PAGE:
Fans of Stephen King‘s books and short stories are very familiar with the state of Maine, or at least a version of it. Like many authors, most of King’s stories are set in his home state, although he’s created some fictional locations, including three cities/towns which have been the settings for numerous stories of his. Those three locations are known as Derry, Jerusalem’s (Salem’s) Lot, and Castle Rock.

Castle Rock was the setting, or one of the settings, of four novels, three short stories, and two novellas. First introduced during a long sequence in The Dead Zone as the home of serial killer Frank Dodd, Castle Rock at first seemed like a normal small town where occasional bad things happened. But there was something else happening in Castle Rock, something out of this world. Over time, various mystical dangers came to Castle Rock, including a dangerous camera, an author’s pseudonym coming to life, and a merchant arranging chaos and stealing souls. Officially King finished The Castle Rock saga with the book Needful Things and its followup short story It Grows on You. But around two dozen other books and stories have referenced the town, as recently as the 2014 book Revival.

And King’s time in Castle Rock is apparently not done yet. J.J. Abrams is working with Hulu on a new anthology series, titled Castle Rock and based on King’s works. Abrams, King, and Hulu have already teamed up once before, on the series 11.22.63Abrams revealed the trailer for the series, seen above, in a Tweet earlier today:

The trailer travels along a series of red lines, which look somewhat like arteries. The lines connect to a number of names, locations, and other information relevant to King. Some of it, like the name Brian Rusk, directly connect to Castle Rock. But there are also names and locations from various King works which are not in Castle Rock. Some of them, like Annie Wilkes and Danny Torrance, are not even in Maine. Others are from his other Maine locations, such as Ben Mears and the Marsten house from the book (and setting) Salem’s Lot, or Vera Donovan from Little Tall Island in the book Dolores Claiborne. A couple of mentions are not based around people or locations, though. There’s a mention of Richard Bachman, a pen name King’s used a few times in his career, and Misery’s Child, a romance novel by King character Paul Sheldon.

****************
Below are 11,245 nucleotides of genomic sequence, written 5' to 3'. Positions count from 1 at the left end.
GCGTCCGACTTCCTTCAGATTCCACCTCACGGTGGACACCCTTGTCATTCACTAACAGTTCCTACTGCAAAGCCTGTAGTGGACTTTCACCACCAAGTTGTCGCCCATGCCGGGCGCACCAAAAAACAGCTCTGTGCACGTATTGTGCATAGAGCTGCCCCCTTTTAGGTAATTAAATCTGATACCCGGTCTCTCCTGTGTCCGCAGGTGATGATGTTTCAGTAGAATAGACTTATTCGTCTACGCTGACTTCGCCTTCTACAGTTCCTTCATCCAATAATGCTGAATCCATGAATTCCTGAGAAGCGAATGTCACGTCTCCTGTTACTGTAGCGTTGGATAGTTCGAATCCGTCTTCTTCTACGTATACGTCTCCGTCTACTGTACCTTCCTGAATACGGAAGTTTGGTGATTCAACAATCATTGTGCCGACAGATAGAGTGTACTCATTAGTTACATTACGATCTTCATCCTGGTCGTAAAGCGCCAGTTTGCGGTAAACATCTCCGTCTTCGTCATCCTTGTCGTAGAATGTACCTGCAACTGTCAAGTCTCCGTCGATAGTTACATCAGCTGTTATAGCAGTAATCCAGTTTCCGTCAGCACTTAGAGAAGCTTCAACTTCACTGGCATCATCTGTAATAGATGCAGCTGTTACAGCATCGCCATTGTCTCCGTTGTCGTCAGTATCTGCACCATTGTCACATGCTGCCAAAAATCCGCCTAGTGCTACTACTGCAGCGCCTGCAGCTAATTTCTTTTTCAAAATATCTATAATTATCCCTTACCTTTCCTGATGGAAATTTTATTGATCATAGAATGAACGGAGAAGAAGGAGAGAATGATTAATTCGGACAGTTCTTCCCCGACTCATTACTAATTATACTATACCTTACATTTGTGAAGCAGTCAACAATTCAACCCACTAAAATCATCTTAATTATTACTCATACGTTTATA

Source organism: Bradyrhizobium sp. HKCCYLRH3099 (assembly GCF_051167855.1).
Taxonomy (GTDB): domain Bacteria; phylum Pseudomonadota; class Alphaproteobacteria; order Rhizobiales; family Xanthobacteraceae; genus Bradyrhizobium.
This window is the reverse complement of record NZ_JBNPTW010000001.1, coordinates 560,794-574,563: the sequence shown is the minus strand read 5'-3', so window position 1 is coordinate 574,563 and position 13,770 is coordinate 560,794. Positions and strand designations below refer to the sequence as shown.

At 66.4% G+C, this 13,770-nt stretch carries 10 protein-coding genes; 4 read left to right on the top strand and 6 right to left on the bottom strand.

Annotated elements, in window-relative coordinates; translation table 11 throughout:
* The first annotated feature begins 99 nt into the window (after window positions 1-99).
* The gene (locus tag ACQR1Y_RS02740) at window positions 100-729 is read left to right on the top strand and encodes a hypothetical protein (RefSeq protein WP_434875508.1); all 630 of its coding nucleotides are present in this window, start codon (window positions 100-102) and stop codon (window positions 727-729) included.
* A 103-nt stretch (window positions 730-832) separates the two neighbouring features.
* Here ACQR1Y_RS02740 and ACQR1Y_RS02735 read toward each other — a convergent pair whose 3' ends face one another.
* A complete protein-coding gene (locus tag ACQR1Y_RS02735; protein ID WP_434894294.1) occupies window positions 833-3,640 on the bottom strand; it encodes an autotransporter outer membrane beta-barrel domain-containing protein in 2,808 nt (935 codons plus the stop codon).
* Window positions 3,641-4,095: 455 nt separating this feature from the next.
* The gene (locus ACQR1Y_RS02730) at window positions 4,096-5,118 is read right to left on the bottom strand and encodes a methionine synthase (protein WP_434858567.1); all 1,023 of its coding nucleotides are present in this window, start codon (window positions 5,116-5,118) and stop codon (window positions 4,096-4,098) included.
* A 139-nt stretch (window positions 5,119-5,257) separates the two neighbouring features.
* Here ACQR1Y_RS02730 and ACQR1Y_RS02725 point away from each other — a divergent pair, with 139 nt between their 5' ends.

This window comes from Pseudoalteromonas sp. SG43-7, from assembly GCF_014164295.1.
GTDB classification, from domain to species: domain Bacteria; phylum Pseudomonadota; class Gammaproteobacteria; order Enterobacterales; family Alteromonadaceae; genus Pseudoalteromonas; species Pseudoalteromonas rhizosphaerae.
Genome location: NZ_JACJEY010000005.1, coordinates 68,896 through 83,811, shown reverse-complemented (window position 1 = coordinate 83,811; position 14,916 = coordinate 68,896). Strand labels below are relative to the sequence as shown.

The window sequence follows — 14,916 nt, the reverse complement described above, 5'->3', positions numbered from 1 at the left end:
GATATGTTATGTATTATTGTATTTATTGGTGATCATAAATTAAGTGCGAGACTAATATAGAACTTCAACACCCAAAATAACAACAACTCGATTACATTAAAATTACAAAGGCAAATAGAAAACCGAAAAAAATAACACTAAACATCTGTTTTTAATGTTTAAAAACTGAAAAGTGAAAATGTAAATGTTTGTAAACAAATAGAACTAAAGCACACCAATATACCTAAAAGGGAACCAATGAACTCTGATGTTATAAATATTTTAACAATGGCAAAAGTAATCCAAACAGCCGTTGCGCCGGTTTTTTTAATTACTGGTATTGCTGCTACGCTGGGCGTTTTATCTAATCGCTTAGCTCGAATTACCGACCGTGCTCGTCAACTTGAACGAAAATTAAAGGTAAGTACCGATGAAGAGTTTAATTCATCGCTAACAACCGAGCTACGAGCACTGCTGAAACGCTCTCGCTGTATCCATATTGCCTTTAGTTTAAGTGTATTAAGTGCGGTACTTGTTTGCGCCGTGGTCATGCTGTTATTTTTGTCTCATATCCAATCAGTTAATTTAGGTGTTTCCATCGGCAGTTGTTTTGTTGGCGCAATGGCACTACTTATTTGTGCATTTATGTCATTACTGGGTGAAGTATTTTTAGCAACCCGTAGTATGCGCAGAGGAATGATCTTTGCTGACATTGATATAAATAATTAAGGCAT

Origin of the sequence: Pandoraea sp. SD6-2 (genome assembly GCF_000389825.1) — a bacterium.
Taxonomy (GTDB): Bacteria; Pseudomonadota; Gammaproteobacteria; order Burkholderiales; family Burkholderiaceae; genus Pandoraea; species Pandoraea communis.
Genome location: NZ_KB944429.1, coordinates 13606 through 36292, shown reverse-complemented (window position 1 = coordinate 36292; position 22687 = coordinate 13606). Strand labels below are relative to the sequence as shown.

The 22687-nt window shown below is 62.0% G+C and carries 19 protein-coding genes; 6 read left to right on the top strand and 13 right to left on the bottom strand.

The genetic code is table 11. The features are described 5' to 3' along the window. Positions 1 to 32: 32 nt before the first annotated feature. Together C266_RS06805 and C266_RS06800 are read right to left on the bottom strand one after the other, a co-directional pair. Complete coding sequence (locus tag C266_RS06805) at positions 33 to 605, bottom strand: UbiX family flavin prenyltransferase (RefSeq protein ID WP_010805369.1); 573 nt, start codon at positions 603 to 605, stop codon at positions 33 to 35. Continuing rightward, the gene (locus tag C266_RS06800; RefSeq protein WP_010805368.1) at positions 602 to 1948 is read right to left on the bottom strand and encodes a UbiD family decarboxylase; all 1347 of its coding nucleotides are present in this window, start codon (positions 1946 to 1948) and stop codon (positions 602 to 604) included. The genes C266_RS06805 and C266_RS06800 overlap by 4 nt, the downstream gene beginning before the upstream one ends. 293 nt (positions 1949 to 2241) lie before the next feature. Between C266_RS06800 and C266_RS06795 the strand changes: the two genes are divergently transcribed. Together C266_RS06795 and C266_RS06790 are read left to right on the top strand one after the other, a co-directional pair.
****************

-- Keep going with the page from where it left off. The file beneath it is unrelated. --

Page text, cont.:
A series of voices can be heard throughout the trailer, promising a few scary stories are possible. Most of them are without context, except for the whispered “Redrum” which fans of The Shining know is “murder” spelled backwards. Abrams tweet also promises another mystery, the hoax in the forest. Whatever that means. But they all promise some very scary stories coming up. As the camera pans back, it turns out they are not arteries. They are lines on a map of Castle Rock.

Next: Stephen King: Netflix’s Gerald’s Game Movie is ‘Horrifying, Hypnotic’

Keep reading Screen Rant for new information on Castle Rock.

Source: Bad RobotHulu

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